Barrack helped arrange an April 2018 meeting between Trump and Qatar’s new emir, 38-year-old Tamim bin Hamad Al Thani, to whom Barrack had sold the Paris Saint-Germain soccer club in 2012. For Qatar, it represented a welcome, if belated, softening of the president’s stance. A month later, Barrack flew to Doha to meet with Tamim and talk investments, according to one person familiar with the meeting. No deals have been announced. On the other side of the blockade, Abu Dhabi bought a $70 million stake in a Los Angeles office tower partly owned by Colony, and the firm teamed up with the Saudi wealth fund to buy assets from France’s Accor SA. But Colony had owned a stake in Accor for years, so it hardly counts as new business.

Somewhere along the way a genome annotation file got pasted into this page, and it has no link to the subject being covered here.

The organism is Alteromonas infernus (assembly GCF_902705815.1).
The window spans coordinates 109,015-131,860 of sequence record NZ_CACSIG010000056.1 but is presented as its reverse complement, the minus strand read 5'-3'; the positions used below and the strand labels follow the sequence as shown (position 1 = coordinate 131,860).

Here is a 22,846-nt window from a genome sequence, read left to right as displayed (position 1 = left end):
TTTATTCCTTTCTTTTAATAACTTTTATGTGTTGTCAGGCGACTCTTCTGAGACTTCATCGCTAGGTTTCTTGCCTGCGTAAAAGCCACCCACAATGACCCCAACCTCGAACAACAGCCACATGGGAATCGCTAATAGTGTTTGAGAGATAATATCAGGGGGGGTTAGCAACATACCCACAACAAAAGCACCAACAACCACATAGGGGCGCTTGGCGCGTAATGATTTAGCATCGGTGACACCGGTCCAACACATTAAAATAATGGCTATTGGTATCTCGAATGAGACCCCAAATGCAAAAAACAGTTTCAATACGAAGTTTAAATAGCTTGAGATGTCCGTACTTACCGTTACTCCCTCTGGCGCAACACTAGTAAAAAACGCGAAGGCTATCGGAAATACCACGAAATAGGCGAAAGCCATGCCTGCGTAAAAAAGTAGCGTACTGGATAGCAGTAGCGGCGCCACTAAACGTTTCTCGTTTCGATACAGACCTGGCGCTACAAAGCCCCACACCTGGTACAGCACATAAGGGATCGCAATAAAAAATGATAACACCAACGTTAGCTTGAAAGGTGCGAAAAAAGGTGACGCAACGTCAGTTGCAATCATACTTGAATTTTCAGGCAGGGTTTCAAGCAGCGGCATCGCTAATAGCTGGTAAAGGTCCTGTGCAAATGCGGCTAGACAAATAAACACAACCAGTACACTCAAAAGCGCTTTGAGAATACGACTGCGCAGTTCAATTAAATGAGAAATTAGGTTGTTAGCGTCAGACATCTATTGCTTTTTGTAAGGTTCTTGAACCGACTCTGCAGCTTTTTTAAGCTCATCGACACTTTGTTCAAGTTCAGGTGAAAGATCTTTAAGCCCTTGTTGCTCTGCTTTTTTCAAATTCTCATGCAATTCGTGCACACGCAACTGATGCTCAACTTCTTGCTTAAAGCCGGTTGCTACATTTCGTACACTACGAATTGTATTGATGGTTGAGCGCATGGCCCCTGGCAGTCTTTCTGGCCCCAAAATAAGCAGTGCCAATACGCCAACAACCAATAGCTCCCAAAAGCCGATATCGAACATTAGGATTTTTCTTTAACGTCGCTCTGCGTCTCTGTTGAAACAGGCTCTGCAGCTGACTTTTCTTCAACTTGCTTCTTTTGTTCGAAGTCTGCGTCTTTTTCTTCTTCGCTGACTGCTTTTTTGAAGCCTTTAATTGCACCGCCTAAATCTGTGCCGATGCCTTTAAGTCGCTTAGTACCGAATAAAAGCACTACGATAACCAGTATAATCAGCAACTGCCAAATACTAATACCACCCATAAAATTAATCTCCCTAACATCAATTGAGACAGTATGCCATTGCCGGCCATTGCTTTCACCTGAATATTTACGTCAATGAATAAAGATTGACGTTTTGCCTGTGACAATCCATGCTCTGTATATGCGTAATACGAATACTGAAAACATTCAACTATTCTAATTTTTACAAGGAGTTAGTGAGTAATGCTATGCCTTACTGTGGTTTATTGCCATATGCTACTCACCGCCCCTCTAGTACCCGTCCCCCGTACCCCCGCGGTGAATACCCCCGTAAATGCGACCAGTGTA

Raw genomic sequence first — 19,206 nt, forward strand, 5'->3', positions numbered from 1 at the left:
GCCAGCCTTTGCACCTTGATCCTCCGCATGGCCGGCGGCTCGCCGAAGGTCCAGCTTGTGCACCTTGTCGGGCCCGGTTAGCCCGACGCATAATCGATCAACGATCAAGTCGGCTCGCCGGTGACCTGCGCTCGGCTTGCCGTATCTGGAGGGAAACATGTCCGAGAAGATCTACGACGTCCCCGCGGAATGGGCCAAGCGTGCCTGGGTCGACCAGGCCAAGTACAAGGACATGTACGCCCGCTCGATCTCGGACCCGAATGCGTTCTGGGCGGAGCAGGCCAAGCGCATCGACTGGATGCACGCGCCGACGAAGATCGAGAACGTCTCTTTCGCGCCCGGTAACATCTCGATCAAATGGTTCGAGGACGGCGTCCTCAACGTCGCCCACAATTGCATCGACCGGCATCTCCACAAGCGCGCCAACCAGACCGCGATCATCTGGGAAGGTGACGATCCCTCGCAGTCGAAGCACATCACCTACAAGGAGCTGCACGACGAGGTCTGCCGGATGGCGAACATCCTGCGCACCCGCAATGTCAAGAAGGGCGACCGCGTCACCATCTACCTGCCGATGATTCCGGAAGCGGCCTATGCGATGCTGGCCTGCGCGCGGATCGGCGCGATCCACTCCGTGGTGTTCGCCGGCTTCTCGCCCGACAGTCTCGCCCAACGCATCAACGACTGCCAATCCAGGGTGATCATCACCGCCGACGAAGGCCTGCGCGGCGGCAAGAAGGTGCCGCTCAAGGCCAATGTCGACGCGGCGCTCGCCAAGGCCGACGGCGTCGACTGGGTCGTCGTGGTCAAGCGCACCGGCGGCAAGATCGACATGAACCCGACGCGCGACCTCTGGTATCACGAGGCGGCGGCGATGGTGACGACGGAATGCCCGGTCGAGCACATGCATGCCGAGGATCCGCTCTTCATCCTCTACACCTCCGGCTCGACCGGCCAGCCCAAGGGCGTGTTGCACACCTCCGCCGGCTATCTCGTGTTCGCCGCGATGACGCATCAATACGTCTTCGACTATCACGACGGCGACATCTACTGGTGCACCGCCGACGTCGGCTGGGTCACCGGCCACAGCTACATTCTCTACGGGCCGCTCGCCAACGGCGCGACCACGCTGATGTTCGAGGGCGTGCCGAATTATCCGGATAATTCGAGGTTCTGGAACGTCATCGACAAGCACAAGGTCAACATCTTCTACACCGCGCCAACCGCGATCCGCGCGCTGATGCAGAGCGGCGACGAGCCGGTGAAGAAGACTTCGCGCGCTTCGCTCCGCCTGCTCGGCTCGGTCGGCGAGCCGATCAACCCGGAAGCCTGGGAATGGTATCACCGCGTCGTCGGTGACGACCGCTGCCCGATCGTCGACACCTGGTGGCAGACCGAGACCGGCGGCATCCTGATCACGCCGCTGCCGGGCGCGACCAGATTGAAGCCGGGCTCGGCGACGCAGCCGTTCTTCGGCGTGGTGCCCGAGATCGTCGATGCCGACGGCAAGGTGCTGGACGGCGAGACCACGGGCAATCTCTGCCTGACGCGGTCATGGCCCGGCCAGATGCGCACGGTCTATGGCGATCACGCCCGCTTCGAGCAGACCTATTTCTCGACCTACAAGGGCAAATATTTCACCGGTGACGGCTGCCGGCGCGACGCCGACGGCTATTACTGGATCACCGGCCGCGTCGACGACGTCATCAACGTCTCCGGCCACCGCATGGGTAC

As for Saudi Arabia, there may not be many more deals on offer. In August the kingdom postponed the public offering for Aramco, raising questions about how much investment will be coming from the country. MBS has become a toxic figure, tarnished by the October death of Saudi journalist and royal family critic Jamal Khashoggi inside the Saudi Consulate in Istanbul. Saudi Arabia has denied MBS’s involvement; nevertheless, executives including Schwarzman and JPMorgan Chase & Co.’s Jamie Dimon, as well as the CEOs of Uber, Viacom, and HP, pulled out of this year’s Future Investment Initiative conference, held the last week of October. Barrack, who attended the first Future Investment Initiative conference in 2017, backed out a few days before the gathering. He made his move after Treasury Secretary Steven Mnuchin, with whom he’d been scheduled to appear on a panel, said he wouldn’t attend.